Amongst many development actors and public aid donors it is commonly perceived that the poor cannot escape poverty because they are credit constrained and as such cannot invest. The main reason why they are credit constrained being the lack of collaterals. Microcredit, the practice of lending small amounts of money to the poor, is heralded as a key tool in the fight against poverty in least developed countries (LDCs).
Since the turn of the century low and middle income countries have introduced or expanded programmes providing direct transfers to families in poverty or extreme poverty as a means of strengthening their capacity to exit poverty.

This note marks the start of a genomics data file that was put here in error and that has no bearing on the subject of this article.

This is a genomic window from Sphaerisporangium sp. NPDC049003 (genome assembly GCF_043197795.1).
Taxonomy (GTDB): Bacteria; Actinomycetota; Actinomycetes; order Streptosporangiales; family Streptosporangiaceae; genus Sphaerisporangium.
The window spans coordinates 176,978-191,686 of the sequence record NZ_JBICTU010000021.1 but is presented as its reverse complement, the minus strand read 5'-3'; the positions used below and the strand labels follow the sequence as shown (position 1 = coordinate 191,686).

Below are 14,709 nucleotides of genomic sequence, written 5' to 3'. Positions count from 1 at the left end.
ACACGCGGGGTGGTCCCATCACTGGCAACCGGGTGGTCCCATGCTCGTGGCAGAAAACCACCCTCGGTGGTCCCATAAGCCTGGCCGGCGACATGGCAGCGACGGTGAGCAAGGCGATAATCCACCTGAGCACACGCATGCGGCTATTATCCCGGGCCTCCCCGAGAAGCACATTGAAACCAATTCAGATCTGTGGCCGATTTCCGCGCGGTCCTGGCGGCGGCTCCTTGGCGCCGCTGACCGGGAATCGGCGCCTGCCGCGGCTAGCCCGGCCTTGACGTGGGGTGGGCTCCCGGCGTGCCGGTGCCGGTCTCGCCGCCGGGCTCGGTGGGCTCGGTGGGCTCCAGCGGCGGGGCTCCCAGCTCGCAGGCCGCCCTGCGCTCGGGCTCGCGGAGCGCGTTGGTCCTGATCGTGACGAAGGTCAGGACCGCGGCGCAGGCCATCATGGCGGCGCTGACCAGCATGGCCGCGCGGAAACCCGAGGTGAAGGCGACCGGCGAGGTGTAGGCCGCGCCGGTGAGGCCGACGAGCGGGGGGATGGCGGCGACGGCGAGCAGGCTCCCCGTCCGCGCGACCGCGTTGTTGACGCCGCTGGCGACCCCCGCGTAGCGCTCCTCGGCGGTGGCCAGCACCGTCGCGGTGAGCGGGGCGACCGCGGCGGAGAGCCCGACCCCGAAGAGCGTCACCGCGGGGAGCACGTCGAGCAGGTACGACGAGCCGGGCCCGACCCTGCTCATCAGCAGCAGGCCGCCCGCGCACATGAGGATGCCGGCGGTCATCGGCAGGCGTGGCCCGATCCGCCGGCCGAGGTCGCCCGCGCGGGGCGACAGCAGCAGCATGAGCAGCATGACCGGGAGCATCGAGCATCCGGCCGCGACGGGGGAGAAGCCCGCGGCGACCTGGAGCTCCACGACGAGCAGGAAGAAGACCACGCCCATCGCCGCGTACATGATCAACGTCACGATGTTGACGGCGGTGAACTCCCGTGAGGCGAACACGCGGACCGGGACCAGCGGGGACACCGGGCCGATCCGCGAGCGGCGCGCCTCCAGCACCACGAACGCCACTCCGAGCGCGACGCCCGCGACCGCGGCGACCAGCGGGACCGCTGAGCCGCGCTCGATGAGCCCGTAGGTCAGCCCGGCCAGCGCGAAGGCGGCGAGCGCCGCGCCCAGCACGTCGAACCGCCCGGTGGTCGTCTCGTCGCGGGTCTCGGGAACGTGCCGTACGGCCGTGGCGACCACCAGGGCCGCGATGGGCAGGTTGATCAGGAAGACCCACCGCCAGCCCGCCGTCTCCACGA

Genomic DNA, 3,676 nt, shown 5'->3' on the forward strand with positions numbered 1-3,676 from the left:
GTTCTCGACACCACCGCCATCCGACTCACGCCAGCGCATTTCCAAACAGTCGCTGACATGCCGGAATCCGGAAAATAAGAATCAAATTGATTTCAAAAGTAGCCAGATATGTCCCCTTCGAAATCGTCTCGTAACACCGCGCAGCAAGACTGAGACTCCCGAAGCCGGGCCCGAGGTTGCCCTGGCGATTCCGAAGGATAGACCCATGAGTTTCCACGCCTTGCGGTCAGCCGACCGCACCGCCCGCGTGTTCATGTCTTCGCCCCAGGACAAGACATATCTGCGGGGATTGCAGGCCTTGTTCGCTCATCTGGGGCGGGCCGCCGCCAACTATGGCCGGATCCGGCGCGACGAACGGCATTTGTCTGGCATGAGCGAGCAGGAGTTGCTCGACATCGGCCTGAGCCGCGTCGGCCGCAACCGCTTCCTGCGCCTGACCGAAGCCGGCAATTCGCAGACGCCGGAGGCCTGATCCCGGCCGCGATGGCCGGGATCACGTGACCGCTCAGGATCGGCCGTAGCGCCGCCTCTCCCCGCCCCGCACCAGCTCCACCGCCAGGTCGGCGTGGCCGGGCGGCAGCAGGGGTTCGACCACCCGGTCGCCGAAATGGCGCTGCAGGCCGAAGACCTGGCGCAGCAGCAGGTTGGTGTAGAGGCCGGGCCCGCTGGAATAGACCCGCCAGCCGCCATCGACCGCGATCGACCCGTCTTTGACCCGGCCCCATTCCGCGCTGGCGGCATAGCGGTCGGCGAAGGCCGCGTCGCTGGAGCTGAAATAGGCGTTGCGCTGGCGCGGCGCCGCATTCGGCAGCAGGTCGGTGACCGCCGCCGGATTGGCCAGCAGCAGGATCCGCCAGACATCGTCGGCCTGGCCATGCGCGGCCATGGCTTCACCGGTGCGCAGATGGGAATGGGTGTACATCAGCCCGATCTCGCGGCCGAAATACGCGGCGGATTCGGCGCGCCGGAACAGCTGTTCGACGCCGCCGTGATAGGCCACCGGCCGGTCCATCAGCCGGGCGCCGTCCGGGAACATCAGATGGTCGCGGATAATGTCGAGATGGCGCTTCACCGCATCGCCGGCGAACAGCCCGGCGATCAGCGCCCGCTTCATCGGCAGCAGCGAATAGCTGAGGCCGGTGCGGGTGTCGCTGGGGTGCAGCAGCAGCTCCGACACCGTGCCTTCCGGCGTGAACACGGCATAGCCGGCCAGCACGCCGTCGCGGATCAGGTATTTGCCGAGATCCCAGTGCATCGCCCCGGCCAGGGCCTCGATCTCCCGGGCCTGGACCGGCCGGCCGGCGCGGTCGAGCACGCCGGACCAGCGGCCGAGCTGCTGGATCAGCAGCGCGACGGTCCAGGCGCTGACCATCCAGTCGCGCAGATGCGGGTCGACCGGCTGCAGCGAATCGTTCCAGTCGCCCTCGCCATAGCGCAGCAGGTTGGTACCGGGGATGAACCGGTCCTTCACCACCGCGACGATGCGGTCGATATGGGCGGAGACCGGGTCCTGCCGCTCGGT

Principal Investigator: Patrick James Nolen. Lead Organistion: University of Essex
Co-investigators: Isaac Osei-Akoto (University of Ghana) and Edoardo Masset (Institute of Development Studies)
Despite infrastructure being the dominant expenditure category of most governments in the developing world (as well of multilateral and bilateral development organisations), we have a very limited understanding of whether and how infrastructure investments affect poverty and development. Two projects focused on India and East Africa will attempt to fill this key gap in our knowledge.